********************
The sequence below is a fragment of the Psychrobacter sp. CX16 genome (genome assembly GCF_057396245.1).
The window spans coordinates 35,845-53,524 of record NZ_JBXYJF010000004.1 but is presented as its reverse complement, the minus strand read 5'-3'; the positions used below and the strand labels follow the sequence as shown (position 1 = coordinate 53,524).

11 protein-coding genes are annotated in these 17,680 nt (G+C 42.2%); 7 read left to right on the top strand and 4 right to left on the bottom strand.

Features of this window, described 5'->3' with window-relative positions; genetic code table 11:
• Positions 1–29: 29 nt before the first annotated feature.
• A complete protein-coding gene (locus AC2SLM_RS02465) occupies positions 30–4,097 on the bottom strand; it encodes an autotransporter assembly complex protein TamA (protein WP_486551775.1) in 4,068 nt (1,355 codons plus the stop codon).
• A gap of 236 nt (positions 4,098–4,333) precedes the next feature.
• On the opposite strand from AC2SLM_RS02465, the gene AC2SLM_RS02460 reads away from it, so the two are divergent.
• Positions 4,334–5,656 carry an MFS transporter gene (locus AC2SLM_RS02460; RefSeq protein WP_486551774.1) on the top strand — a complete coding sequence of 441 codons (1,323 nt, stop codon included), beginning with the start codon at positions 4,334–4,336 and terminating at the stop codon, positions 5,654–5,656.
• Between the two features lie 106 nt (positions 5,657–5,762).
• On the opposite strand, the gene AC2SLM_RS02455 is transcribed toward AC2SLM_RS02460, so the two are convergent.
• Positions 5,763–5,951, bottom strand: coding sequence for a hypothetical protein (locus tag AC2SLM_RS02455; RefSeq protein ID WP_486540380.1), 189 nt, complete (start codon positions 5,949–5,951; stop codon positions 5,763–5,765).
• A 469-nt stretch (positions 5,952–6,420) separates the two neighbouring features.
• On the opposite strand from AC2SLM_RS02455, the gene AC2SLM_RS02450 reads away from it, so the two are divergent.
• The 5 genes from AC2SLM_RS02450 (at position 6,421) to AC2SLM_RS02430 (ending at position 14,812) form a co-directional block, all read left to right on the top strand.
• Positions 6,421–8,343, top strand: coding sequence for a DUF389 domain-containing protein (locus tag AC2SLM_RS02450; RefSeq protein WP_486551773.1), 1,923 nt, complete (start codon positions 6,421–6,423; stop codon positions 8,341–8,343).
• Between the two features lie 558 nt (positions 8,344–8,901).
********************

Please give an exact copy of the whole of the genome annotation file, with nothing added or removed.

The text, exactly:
The sequence below is a fragment of the Psychrobacter sp. CX16 genome (genome assembly GCF_057396245.1).
The window spans coordinates 35,845-53,524 of record NZ_JBXYJF010000004.1 but is presented as its reverse complement, the minus strand read 5'-3'; the positions used below and the strand labels follow the sequence as shown (position 1 = coordinate 53,524).

11 protein-coding genes are annotated in these 17,680 nt (G+C 42.2%); 7 read left to right on the top strand and 4 right to left on the bottom strand.

Features of this window, described 5'->3' with window-relative positions; genetic code table 11:
• Positions 1–29: 29 nt before the first annotated feature.
• A complete protein-coding gene (locus AC2SLM_RS02465) occupies positions 30–4,097 on the bottom strand; it encodes an autotransporter assembly complex protein TamA (protein WP_486551775.1) in 4,068 nt (1,355 codons plus the stop codon).
• A gap of 236 nt (positions 4,098–4,333) precedes the next feature.
• On the opposite strand from AC2SLM_RS02465, the gene AC2SLM_RS02460 reads away from it, so the two are divergent.
• Positions 4,334–5,656 carry an MFS transporter gene (locus AC2SLM_RS02460; RefSeq protein WP_486551774.1) on the top strand — a complete coding sequence of 441 codons (1,323 nt, stop codon included), beginning with the start codon at positions 4,334–4,336 and terminating at the stop codon, positions 5,654–5,656.
• Between the two features lie 106 nt (positions 5,657–5,762).
• On the opposite strand, the gene AC2SLM_RS02455 is transcribed toward AC2SLM_RS02460, so the two are convergent.
• Positions 5,763–5,951, bottom strand: coding sequence for a hypothetical protein (locus tag AC2SLM_RS02455; RefSeq protein ID WP_486540380.1), 189 nt, complete (start codon positions 5,949–5,951; stop codon positions 5,763–5,765).
• A 469-nt stretch (positions 5,952–6,420) separates the two neighbouring features.
• On the opposite strand from AC2SLM_RS02455, the gene AC2SLM_RS02450 reads away from it, so the two are divergent.
• The 5 genes from AC2SLM_RS02450 (at position 6,421) to AC2SLM_RS02430 (ending at position 14,812) form a co-directional block, all read left to right on the top strand.
• Positions 6,421–8,343, top strand: coding sequence for a DUF389 domain-containing protein (locus tag AC2SLM_RS02450; RefSeq protein WP_486551773.1), 1,923 nt, complete (start codon positions 6,421–6,423; stop codon positions 8,341–8,343).
• Between the two features lie 558 nt (positions 8,344–8,901).